By Dan Walters.
Attorney General Xavier Becerra is imploring the U.S. Supreme Court to validate laws in California and other states requiring public employees who are not union members to nevertheless pay “agency fees” to unions.
Such fees, Becerra said in a brief filed last week, fairly distribute costs of negotiating contracts with the state, school districts and local governments.
“The current collective bargaining system has worked for decades,” Becerra said in a statement as he filed his brief, “and serves as an important mechanism for effective personnel management by facilitating the resolution of issues that could otherwise lead to dissatisfaction, inefficiency, and even disruption in the workplace.”
Buried in Becerra’s brief, however, is the true reason that he, other Democratic politicians and the state’s public worker unions are worried that the Supreme Court is very likely to outlaw agency fees this year.
It recounts the history of public worker collective bargaining in California, including the 1977 Dills Act, signed by Jerry Brown in his first stint as California’s governor. While authorizing union representation, the Dills Act did not require workers who didn’t belong to unions to pay dues, the brief notes, and state employees did not join.
Five years later, just before leaving the governorship, Brown signed another bill requiring the agency fees now at issue.
“That change was prompted in part by the fact that, at that time (1982), only 44 percent of state employees were dues-paying members of a union,” Becerra’s brief said, adding, “Without a fair share requirement, a minority of employees could end up paying the full cost of negotiating and administering the contract that set the terms and conditions of employment for all employees—even though the negotiating union was required by law to fairly represent all employees, without any preference for those who agreed to join the union and bear part of the cost of the representation.”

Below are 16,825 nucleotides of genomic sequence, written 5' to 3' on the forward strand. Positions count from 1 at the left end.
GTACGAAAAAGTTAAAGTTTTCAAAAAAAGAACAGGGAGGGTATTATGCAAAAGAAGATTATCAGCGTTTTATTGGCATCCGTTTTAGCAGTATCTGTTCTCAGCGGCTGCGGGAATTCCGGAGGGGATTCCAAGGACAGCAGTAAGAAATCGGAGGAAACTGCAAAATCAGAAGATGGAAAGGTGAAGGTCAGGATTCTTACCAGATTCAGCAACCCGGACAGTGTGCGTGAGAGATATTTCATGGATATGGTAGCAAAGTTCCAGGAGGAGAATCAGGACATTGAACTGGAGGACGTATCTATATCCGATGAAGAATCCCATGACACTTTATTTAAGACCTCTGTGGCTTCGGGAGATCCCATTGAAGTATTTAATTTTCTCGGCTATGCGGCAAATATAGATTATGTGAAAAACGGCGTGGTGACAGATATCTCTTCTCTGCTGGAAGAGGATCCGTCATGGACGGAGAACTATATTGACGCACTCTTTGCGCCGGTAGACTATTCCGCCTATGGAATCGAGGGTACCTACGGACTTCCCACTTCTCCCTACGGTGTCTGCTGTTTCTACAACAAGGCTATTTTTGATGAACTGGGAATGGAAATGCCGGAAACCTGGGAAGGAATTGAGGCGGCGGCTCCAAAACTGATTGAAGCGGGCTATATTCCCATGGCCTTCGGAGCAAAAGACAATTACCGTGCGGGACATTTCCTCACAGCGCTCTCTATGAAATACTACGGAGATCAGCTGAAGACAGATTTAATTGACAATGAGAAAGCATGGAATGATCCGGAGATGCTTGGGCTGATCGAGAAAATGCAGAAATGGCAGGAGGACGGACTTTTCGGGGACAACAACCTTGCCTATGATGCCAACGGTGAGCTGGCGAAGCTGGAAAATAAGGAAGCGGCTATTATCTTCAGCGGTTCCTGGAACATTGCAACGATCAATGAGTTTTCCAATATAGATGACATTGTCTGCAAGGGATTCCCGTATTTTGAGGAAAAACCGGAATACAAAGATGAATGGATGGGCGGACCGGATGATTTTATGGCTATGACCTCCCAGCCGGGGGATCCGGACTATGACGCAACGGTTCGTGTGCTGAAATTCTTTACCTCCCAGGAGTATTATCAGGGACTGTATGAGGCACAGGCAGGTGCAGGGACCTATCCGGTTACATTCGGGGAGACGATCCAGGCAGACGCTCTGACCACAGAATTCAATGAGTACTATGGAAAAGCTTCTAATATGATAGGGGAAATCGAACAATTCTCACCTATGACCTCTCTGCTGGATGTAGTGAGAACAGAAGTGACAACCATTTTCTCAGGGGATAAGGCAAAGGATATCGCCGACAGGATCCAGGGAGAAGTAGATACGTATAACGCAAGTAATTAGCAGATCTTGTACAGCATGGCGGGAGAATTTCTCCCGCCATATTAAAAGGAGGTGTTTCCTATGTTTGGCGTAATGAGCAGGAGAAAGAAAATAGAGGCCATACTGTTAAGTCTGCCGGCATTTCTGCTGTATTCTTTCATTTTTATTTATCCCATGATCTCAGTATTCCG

As that history and what’s happened in other states that abolished agency fees imply, unions are worried that overall membership would decline sharply – especially among lower-paid workers to whom dues are significant costs.
That would not only deprive unions of the fee money from non-members, which is small potatoes, but the much larger stream of revenue from members to support political operations, such as electing allies to office and lobbying for better benefits outside of the collective bargaining process.
By extension, it would also deprive California’s Democratic Party of the political funds it has used to acquire and maintain its dominance in the state.
Unions’ fear of how an adverse Supreme Court ruling would damage them is, not surprisingly, exactly the motive of the anti-union “right to work” groups in pushing the issue to the court. Although their cases contend that mandatory fees violate non-members’ free speech rights by forcing them to support political activities, their sponsors really want to crack the political power that public employee unions have acquired in state and local governments.
The court’s conservative majority was expected to overturn agency fees two years ago, in a case arising out of California and involving a teacher (Friedrichs v. California) but the death of Justice Antonin Scalia rendered that case moot
Subsequently, a backup case (Janus v. AFSCME) from Illinois, posing the same issue, was taken to the court, which now has conservative Neil Gorsuch sitting in Scalia’s old seat.
It would be a miracle if Becerra and the unions prevail in what is likely to be a 5-4 split vote by the court.